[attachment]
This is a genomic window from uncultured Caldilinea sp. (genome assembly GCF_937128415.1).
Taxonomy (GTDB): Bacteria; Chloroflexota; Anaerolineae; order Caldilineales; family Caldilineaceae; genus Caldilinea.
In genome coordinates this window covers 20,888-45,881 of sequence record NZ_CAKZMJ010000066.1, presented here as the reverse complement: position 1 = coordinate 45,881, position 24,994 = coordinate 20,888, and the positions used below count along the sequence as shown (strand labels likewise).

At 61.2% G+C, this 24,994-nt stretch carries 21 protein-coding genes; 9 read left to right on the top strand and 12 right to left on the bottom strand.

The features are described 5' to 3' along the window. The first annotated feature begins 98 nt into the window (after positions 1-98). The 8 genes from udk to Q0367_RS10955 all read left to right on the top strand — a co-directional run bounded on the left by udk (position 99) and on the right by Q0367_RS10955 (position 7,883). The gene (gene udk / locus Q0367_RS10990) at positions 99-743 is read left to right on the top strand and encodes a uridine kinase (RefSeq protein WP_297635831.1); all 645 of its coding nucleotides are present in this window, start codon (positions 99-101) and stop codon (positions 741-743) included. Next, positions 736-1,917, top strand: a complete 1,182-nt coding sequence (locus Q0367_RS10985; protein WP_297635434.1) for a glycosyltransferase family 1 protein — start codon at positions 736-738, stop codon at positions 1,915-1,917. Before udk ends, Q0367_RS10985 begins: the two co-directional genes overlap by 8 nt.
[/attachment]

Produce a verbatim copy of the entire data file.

This is a genomic window from uncultured Caldilinea sp. (genome assembly GCF_937128415.1).
Taxonomy (GTDB): Bacteria; Chloroflexota; Anaerolineae; order Caldilineales; family Caldilineaceae; genus Caldilinea.
In genome coordinates this window covers 20,888-45,881 of sequence record NZ_CAKZMJ010000066.1, presented here as the reverse complement: position 1 = coordinate 45,881, position 24,994 = coordinate 20,888, and the positions used below count along the sequence as shown (strand labels likewise).

At 61.2% G+C, this 24,994-nt stretch carries 21 protein-coding genes; 9 read left to right on the top strand and 12 right to left on the bottom strand.

The features are described 5' to 3' along the window. The first annotated feature begins 98 nt into the window (after positions 1-98). The 8 genes from udk to Q0367_RS10955 all read left to right on the top strand — a co-directional run bounded on the left by udk (position 99) and on the right by Q0367_RS10955 (position 7,883). The gene (gene udk / locus Q0367_RS10990) at positions 99-743 is read left to right on the top strand and encodes a uridine kinase (RefSeq protein WP_297635831.1); all 645 of its coding nucleotides are present in this window, start codon (positions 99-101) and stop codon (positions 741-743) included. Next, positions 736-1,917, top strand: a complete 1,182-nt coding sequence (locus Q0367_RS10985; protein WP_297635434.1) for a glycosyltransferase family 1 protein — start codon at positions 736-738, stop codon at positions 1,915-1,917. Before udk ends, Q0367_RS10985 begins: the two co-directional genes overlap by 8 nt.